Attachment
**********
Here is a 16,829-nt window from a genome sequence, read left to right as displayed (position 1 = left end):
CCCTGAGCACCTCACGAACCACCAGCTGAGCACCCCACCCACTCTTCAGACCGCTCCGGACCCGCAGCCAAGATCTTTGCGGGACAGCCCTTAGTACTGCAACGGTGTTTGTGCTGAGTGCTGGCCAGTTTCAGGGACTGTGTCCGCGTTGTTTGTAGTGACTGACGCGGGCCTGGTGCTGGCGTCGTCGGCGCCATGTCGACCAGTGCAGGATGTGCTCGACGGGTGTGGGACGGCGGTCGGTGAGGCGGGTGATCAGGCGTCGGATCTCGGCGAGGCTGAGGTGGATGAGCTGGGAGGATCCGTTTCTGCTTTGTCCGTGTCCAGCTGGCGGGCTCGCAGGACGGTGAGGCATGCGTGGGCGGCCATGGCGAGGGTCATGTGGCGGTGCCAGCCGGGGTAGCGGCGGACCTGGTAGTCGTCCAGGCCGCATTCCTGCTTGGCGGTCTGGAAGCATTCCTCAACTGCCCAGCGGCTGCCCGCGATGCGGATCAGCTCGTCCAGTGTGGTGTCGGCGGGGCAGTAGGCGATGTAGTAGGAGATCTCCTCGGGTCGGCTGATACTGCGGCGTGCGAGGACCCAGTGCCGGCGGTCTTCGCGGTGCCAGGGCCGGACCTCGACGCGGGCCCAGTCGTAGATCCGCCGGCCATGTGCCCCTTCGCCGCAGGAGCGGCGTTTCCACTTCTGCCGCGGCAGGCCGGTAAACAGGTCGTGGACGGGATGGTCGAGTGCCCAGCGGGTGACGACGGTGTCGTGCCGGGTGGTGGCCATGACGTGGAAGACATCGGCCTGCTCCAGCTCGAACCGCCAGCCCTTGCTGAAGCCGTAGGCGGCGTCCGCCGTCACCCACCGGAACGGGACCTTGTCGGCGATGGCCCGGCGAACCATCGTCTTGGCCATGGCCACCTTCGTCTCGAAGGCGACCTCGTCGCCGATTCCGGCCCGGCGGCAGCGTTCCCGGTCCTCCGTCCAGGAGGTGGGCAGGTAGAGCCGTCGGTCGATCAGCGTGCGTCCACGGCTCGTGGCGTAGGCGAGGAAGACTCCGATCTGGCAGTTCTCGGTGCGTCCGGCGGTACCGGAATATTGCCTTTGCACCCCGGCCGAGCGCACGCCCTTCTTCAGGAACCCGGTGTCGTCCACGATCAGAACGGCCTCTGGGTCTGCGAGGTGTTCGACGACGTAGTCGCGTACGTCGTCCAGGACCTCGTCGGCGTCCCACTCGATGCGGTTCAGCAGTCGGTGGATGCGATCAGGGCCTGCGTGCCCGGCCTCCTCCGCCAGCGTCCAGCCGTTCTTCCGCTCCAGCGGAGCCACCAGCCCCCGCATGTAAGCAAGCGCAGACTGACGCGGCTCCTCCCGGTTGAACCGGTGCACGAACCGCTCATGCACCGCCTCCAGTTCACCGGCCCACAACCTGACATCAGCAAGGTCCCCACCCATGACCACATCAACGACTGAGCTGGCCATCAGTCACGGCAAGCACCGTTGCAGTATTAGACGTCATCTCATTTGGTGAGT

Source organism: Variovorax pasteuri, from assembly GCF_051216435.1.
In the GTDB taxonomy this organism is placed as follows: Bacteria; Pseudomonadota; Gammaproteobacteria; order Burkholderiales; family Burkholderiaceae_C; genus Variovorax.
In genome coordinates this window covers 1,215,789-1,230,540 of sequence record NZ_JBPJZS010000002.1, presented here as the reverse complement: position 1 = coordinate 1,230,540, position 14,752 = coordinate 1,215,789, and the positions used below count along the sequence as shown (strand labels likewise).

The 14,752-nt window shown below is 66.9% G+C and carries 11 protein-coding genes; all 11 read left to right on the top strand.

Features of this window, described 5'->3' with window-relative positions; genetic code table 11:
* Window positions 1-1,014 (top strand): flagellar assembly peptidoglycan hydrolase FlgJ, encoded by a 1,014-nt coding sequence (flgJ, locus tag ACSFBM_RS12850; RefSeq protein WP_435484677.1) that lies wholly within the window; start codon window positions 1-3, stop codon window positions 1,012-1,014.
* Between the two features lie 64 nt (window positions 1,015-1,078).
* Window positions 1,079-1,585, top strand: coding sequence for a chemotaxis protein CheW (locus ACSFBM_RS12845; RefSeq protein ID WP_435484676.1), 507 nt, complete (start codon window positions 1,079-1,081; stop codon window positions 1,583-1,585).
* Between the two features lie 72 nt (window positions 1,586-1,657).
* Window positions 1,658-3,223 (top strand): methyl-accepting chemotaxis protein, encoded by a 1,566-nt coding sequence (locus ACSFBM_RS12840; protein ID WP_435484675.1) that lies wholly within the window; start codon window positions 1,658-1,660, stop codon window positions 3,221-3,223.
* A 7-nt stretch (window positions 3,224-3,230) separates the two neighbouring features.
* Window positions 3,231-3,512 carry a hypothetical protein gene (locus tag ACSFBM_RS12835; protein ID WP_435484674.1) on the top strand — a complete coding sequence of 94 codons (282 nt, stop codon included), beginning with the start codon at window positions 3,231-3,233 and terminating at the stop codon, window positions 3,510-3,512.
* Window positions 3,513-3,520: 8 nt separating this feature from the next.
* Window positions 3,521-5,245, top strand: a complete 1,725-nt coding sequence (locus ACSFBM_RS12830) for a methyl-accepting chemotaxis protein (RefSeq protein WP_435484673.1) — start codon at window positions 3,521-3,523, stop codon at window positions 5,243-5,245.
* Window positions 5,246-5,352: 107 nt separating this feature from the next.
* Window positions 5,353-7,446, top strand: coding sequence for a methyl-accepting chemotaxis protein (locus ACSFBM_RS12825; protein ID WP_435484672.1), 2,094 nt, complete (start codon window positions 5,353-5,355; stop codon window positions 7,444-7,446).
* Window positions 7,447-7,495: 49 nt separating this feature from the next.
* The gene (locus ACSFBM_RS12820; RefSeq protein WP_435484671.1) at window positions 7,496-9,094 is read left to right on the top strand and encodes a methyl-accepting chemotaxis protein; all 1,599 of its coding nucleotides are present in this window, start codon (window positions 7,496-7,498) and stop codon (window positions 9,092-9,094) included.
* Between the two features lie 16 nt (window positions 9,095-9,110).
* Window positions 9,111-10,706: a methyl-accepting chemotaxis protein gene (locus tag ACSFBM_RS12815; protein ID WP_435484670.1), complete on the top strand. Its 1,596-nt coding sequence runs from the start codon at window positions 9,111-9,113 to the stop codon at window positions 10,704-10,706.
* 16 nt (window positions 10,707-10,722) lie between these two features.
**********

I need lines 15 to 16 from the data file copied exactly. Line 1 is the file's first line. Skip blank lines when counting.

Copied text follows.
* Window positions 3,513-3,520: 8 nt separating this feature from the next.
* Window positions 3,521-5,245, top strand: a complete 1,725-nt coding sequence (locus ACSFBM_RS12830) for a methyl-accepting chemotaxis protein (RefSeq protein WP_435484673.1) — start codon at window positions 3,521-3,523, stop codon at window positions 5,243-5,245.